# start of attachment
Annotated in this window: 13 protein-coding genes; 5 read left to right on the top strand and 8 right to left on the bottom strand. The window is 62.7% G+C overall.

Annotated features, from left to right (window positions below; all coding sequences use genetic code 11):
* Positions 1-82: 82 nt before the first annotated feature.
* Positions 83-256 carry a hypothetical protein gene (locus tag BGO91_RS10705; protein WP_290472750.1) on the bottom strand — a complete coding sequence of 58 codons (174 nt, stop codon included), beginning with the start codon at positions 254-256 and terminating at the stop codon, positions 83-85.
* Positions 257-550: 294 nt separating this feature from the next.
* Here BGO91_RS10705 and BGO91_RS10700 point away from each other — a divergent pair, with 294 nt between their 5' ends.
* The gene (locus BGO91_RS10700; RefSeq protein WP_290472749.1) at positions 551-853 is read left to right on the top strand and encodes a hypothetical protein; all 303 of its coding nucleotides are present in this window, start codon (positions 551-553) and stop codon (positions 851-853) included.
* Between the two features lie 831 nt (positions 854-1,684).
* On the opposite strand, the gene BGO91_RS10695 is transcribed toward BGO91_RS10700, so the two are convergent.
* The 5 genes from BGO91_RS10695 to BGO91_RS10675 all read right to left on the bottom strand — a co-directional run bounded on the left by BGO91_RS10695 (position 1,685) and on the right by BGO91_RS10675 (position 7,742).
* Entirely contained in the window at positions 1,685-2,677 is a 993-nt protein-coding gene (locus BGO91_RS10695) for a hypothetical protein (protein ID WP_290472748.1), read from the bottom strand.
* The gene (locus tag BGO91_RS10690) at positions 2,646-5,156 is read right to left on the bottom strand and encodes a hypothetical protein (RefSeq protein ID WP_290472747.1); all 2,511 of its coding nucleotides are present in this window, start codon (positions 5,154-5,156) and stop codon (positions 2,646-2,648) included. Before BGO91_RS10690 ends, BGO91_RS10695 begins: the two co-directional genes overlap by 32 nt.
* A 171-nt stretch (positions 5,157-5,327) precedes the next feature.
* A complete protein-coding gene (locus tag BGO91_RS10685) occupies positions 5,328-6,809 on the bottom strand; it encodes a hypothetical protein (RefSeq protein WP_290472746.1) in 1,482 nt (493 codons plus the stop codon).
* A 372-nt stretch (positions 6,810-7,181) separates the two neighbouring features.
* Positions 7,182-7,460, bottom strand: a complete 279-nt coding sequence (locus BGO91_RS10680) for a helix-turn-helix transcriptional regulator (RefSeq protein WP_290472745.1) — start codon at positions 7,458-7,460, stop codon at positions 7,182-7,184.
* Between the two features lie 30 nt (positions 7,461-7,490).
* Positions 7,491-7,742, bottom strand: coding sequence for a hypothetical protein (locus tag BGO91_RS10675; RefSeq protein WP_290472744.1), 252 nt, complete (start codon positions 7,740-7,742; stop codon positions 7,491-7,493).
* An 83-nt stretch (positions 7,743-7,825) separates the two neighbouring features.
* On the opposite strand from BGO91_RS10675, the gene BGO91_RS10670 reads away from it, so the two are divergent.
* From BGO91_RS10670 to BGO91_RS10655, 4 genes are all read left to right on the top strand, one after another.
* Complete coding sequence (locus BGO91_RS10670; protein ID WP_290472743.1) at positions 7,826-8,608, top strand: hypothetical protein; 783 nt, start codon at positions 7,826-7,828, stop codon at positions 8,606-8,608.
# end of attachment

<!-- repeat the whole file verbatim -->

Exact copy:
Annotated in this window: 13 protein-coding genes; 5 read left to right on the top strand and 8 right to left on the bottom strand. The window is 62.7% G+C overall.

Annotated features, from left to right (window positions below; all coding sequences use genetic code 11):
* Positions 1-82: 82 nt before the first annotated feature.
* Positions 83-256 carry a hypothetical protein gene (locus tag BGO91_RS10705; protein WP_290472750.1) on the bottom strand — a complete coding sequence of 58 codons (174 nt, stop codon included), beginning with the start codon at positions 254-256 and terminating at the stop codon, positions 83-85.
* Positions 257-550: 294 nt separating this feature from the next.
* Here BGO91_RS10705 and BGO91_RS10700 point away from each other — a divergent pair, with 294 nt between their 5' ends.
* The gene (locus BGO91_RS10700; RefSeq protein WP_290472749.1) at positions 551-853 is read left to right on the top strand and encodes a hypothetical protein; all 303 of its coding nucleotides are present in this window, start codon (positions 551-553) and stop codon (positions 851-853) included.
* Between the two features lie 831 nt (positions 854-1,684).
* On the opposite strand, the gene BGO91_RS10695 is transcribed toward BGO91_RS10700, so the two are convergent.
* The 5 genes from BGO91_RS10695 to BGO91_RS10675 all read right to left on the bottom strand — a co-directional run bounded on the left by BGO91_RS10695 (position 1,685) and on the right by BGO91_RS10675 (position 7,742).
* Entirely contained in the window at positions 1,685-2,677 is a 993-nt protein-coding gene (locus BGO91_RS10695) for a hypothetical protein (protein ID WP_290472748.1), read from the bottom strand.
* The gene (locus tag BGO91_RS10690) at positions 2,646-5,156 is read right to left on the bottom strand and encodes a hypothetical protein (RefSeq protein ID WP_290472747.1); all 2,511 of its coding nucleotides are present in this window, start codon (positions 5,154-5,156) and stop codon (positions 2,646-2,648) included. Before BGO91_RS10690 ends, BGO91_RS10695 begins: the two co-directional genes overlap by 32 nt.
* A 171-nt stretch (positions 5,157-5,327) precedes the next feature.
* A complete protein-coding gene (locus tag BGO91_RS10685) occupies positions 5,328-6,809 on the bottom strand; it encodes a hypothetical protein (RefSeq protein WP_290472746.1) in 1,482 nt (493 codons plus the stop codon).
* A 372-nt stretch (positions 6,810-7,181) separates the two neighbouring features.
* Positions 7,182-7,460, bottom strand: a complete 279-nt coding sequence (locus BGO91_RS10680) for a helix-turn-helix transcriptional regulator (RefSeq protein WP_290472745.1) — start codon at positions 7,458-7,460, stop codon at positions 7,182-7,184.
* Between the two features lie 30 nt (positions 7,461-7,490).
* Positions 7,491-7,742, bottom strand: coding sequence for a hypothetical protein (locus tag BGO91_RS10675; RefSeq protein WP_290472744.1), 252 nt, complete (start codon positions 7,740-7,742; stop codon positions 7,491-7,493).
* An 83-nt stretch (positions 7,743-7,825) separates the two neighbouring features.
* On the opposite strand from BGO91_RS10675, the gene BGO91_RS10670 reads away from it, so the two are divergent.
* From BGO91_RS10670 to BGO91_RS10655, 4 genes are all read left to right on the top strand, one after another.
* Complete coding sequence (locus BGO91_RS10670; protein ID WP_290472743.1) at positions 7,826-8,608, top strand: hypothetical protein; 783 nt, start codon at positions 7,826-7,828, stop codon at positions 8,606-8,608.